Eine Kleine Nichtmusik

Witty and pertinent observations on matters of great significance OR Incoherent jottings on total irrelevancies OR Something else altogether OR All of the above

Saturday, January 26, 2008


The people of Oxford (or a vocal minority thereof) seem to be getting incensed by the idea of their local mosque's having applied to broadcast a call to prayer three times a day through a loudspeaker.

Well, OK, having had the experience of waking up in an Islamic city and hearing the amplified throat-clearings and subsequent ululations of a successions of muezzins at various distances, all overlaid until the effect was of a Yemeni Steve Reich doing a sort of Arabic "Come Out To Pray Dem", I can hear where they're coming from; but I don't think one mosque, thrice daily, will have quite the shattering aural impact. (Nor do I know if the throat-clearing is a required part of the warm-up or a specifically Arab thing.)

Meanwhile, I recall my days as a student in Durham, where my undergraduate rooms were never very far from the cathedral, that in my first year being maybe two hundred feet at the most from the mighty belfry. Over my first few days (and nights) in Durham I had become inoculated against the chimes of the clock (when I had been up for interview it had woken me at quarter past every hour of the night - I assume the hours had brought me nearly awake each time). As someone to whom Sunday mornings were made for sleep, I took a dim view however of the discovery that, in this city, Sunday mornings were for bell-ringing. Much, and long. And loud.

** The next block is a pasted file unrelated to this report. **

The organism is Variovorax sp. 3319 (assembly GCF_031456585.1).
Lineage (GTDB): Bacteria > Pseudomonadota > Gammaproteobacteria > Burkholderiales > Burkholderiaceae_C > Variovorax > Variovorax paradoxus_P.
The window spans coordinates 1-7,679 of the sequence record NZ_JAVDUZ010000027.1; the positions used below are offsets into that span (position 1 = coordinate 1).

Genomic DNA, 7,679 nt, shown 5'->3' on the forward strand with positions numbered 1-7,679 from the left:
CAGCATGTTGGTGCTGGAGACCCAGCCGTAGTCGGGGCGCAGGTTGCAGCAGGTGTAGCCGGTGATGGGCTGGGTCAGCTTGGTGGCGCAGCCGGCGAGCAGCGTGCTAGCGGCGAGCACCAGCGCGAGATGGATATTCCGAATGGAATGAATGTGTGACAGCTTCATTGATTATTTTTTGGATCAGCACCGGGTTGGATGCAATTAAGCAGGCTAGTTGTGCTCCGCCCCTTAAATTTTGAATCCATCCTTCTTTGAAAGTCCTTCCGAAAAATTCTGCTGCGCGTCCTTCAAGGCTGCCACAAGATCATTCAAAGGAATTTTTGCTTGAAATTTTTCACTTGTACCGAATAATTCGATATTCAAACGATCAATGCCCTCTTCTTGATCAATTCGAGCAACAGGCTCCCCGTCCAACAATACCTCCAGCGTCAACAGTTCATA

While Oxford (a city I have never visited) may have nothing with the campanological clout of Durham cathedral, I hope that Allen Chapman and his cronies will also be campaigning against such naked Christian imperialism - a sound, moreover, that many find threatening. If, that is, it hasn't already deafened them. Muslim calls to prayer are at least short and comparatively quiet.

Of course, it might just be that it isn't the noise or the religious intrusiveness that motivates these people but simple racial hatred and religious bigotry. I would think the belfry test should allow us to make that distinction, wouldn't you?

(No campanologists were harmed in the writing of this post.)


At 26 January, 2008 10:37, Anonymous Gert said...

I used to live not far from a significant but essentially local suburban parish church (I was No.16 of the road that faced the church) and the bell ringing woke me most Sundays, the exceptions being when Saturday had been very heavy drinkwise.

When I went to Israel the first noticeable sound I heard was the Muezzin's call to prayer. I actually like the sound, and can think of many worse noises that are utterly commonplace where I live and I daresay in every other vaguely urban setting. Although I have some sympathy for opposition to any increase in unnecessary sounds, because, obviously the citizens of Oxford are being presented with 'more' not 'alternative'.

And yes, I do find the call to prayer utterly unnecessary. If people want to go and pray, so be it, they can use their alarm clocks and the muezzin can be unamplified, in accordance with centuries of tradition.


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